In 1978, Taito’s Space Invaders took Japanese arcades by storm, becoming one of the highest-grossing arcade games of all time. The game would become a success in international markets as well, going on to spawn numerous revisions and sequels in the early days of arcades. More than 40 years later, Space Invaders still enjoys a loyal following and occasional new releases. Most recently, that includes Space Invaders Invincible Collection for Nintendo Switch. With 10 games, three of which feature local co-op, this is certainly the series’ biggest and best collection to date.
Space Invaders Invincible Collection is interesting in that its lineup of games differs by version. Japan got two different versions plus a limited bonus game, the Sega Mega Drive version of Space Invaders 90, which is disappointingly not included in the English version of Invincible Collection. A slimmed-down version of Invincible Collection that includes only three games has been available for a while on both Switch and PlayStation 4 as Space Invaders Forever. The full version of Invincible Collection is exclusive to Switch and, in English markets, includes 10 built-in games and one downloadable game.
From a presentation perspective, Invincible Collection is a low-frills affair. The main menu allows for the section of the 10 built-in games and a limited number of additional options for certain games. From the main menu, all titles except for Space Invaders Gigamax 4 SE have online leaderboards, and most games have instructions as well. The games selection menu includes a brief description of each game and when it came out, but there are no behind-the-scenes special features in the collection itself.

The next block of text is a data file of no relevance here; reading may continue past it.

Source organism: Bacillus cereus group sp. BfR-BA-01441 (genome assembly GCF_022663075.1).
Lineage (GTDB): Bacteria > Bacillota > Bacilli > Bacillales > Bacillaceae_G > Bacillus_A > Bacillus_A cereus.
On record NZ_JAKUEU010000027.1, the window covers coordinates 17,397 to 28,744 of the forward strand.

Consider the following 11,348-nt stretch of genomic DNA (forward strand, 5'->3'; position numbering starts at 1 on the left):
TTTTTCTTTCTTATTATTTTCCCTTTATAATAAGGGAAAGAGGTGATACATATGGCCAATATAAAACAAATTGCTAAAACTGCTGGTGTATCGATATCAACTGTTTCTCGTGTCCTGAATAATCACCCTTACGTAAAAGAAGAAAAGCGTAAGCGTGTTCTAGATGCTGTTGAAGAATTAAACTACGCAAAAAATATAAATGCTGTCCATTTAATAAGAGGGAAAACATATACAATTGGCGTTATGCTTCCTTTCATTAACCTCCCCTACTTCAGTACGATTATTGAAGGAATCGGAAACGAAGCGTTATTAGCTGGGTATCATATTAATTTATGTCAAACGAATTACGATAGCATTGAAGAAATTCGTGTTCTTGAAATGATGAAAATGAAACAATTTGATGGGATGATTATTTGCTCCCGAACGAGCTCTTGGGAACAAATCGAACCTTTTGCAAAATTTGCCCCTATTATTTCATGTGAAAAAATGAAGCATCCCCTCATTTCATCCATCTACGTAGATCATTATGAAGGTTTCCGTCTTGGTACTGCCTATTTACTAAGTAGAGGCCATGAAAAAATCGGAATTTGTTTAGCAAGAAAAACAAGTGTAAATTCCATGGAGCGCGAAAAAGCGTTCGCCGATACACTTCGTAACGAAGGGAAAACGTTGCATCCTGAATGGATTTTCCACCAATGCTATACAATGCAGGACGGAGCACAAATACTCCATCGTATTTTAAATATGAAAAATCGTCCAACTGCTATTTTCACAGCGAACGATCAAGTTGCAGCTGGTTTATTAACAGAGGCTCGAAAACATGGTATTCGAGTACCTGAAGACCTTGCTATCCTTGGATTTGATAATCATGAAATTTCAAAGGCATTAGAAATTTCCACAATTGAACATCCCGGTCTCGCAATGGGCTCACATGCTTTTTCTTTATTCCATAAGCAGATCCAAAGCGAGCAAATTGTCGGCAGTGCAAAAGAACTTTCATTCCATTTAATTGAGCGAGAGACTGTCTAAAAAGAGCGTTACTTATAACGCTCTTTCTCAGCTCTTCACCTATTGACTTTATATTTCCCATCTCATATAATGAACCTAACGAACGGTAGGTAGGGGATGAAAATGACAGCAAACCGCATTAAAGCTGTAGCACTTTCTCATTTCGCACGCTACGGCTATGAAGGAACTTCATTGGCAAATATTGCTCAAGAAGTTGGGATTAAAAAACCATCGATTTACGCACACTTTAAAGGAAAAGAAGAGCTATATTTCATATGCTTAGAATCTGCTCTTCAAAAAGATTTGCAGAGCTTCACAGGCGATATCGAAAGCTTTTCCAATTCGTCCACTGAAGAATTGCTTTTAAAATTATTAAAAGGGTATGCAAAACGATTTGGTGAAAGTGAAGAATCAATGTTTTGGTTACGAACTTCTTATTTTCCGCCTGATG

In-game pause menus offer a varying selection of options and features, such as save states for all games except Infinity Gene and Gigamax 4 SE, difficulty settings, customizable controls, optional scanlines, and video scaling. The screen can even be rotated to a “tate” mode in games that originally used a vertical screen orientation. Finally, all games except for Infinity Gene and Gigamax 4 SE offer new Challenge Modes that challenge players to achieve high scores within a short time limit. Overall, it’s a good array of features and options, though behind-the-scenes videos and artwork would have been appreciated.
Majestic Twelve: The Space Invaders Part IV
Invincible Collection’s non-cooperative games include:
- Space Invaders Original Version (1978, arcade): The game that started it all featured a black-and-white display. Players fight endless waves of constantly descending invaders while employing the protection of four stationary shields.
- Space Invaders Color Version (1978, arcade): Following the original version’s success, the game was quickly released with a color monitor. The mirrored background present on upright arcade cabinets is not replicated here, but it is offered in Space Invaders DX (see below).
- Space Invaders Part II (1979, arcade): Also known as Space Invaders Deluxe in the US, this sequel sticks closely to the original but adds improved visuals, enemies that split in two when shot, and high score initial entry.
- Lunar Rescue (1979, arcade): An unrelated Taito game that ran on Space Invaders hardware, this game sees players pilot a craft from the top to bottom of the screen to rescue lunar civilians while avoiding asteroids and UFOs.
- Space Cyclone (1980, arcade): A rare arcade game that has never been ported to home console before this collection, this is another fixed shooter in which players maneuver a ship at the bottom of the screen that battles aliens and asteroids above. It features several digitized voice samples.